Speaking the same language
In addition to being my driver Mr. Traum has become both teacher and student.
Each day he peruses the wrinkled piece of white paper on which he has written words in English and Vietnamese.
He notes the traffic signals with an enthusiastic “red light”, “green light” as I struggle to keep pace with my Lonely Planet dictionary.
We exchange the words for bridge (cau), catching fish (sounds like cau), and chicken (ga) as we drive along the river past markets, bridges and men fishing in a canal.
There are unexpected adventures from miscommunication.
I try to ask the name of a Catholic church situated down a long, narrow street. We have driven past the street for a year now and I marvel at the setting, majestic steeple framed by narrow buildings and illuminated by a setting sun.
Traum misunderstands my query and instead makes a u turn, carefully avoiding the flood of motorbikes, taxis, and buses, and drives down the street to the church. It is beautiful and he stops outside its gates and points inward. I exit on cue, make my way past stalls selling tea and nuns in habit resting and genuflect.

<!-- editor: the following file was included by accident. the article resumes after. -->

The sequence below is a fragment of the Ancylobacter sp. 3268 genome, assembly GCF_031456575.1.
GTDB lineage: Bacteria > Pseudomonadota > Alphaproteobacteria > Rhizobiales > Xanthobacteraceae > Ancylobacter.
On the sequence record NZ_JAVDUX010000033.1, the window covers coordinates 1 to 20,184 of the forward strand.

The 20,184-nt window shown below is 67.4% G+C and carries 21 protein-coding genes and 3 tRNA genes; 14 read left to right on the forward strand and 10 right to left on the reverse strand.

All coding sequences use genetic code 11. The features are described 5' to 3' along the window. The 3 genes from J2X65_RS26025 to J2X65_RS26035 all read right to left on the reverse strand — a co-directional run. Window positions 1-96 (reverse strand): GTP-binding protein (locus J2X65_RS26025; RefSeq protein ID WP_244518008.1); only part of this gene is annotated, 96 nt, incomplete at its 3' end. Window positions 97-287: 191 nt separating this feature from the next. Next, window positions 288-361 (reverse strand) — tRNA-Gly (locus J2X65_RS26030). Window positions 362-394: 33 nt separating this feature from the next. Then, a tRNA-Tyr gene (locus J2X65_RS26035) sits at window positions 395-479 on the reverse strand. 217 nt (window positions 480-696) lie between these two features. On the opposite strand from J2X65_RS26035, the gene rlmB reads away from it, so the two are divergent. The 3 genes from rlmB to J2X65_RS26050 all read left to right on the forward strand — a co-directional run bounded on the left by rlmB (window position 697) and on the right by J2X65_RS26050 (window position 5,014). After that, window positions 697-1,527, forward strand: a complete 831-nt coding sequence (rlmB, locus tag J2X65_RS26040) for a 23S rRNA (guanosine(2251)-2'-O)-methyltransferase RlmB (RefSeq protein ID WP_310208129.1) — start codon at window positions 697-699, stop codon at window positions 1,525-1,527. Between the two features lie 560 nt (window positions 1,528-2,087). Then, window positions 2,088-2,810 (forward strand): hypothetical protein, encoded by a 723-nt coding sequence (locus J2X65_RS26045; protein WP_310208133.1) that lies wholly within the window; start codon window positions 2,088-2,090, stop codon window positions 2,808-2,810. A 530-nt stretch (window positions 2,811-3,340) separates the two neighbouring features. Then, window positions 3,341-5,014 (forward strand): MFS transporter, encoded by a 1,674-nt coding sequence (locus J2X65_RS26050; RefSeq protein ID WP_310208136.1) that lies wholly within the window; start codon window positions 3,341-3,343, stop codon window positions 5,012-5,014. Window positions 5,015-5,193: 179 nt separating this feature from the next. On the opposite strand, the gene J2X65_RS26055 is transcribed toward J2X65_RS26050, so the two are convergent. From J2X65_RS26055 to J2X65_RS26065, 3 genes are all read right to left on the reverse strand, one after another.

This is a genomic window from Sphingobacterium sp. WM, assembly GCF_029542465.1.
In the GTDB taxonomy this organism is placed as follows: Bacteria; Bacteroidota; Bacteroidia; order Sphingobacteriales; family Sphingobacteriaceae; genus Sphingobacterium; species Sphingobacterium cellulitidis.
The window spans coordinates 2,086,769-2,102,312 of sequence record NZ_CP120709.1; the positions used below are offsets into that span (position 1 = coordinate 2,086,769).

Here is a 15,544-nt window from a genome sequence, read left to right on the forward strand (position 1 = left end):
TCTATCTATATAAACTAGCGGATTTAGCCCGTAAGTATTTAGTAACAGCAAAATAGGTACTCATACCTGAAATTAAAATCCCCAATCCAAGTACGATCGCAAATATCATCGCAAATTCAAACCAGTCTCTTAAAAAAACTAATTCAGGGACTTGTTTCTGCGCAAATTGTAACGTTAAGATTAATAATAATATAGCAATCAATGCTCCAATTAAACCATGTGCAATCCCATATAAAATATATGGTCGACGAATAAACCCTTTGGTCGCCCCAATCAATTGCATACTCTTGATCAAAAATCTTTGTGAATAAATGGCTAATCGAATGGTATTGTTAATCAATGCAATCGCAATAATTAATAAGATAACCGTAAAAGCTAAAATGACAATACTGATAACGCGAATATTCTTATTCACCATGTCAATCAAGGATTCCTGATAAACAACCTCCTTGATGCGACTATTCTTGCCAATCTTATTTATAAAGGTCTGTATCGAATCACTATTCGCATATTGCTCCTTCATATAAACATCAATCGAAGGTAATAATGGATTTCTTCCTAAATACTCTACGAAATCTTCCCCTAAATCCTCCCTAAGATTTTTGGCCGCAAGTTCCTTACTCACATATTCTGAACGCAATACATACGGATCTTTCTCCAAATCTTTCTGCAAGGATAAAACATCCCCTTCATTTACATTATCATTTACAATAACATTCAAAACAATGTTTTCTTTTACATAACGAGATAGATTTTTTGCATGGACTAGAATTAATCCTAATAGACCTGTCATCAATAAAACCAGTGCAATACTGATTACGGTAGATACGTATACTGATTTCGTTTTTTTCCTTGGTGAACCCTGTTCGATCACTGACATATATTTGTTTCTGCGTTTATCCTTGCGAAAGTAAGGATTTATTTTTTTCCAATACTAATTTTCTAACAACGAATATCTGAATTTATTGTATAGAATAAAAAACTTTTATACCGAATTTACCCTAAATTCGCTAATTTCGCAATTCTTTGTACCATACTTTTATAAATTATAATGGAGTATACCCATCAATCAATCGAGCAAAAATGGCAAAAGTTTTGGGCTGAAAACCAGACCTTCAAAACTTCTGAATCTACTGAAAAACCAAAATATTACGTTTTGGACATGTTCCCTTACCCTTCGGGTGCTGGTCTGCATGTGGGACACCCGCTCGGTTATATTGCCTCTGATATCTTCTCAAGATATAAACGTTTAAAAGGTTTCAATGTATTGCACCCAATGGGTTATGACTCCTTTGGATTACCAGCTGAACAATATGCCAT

The next day we take a different route home and, spotting a church, Traum announces “church”. I smile, nod and tell him “vong”, yes, “nha tho”, with the proper intonation, church.
Instead of continuing on our route he takes the side street and brings me to its gate. Inside Jesus is adorned with neon, the windows made of day-glow tinted stained glass and kitsch statues everywhere. It has its own unique beauty and I am at peace.
As an educator I smile. Had Mr. Traum, not been such an eager student, the word “church” would never have been in his vocabulary. And, our detours continue with the driver practicing his English, me my Vietnamese as churches, markets, byways, and hidden jewels of the city are revealed.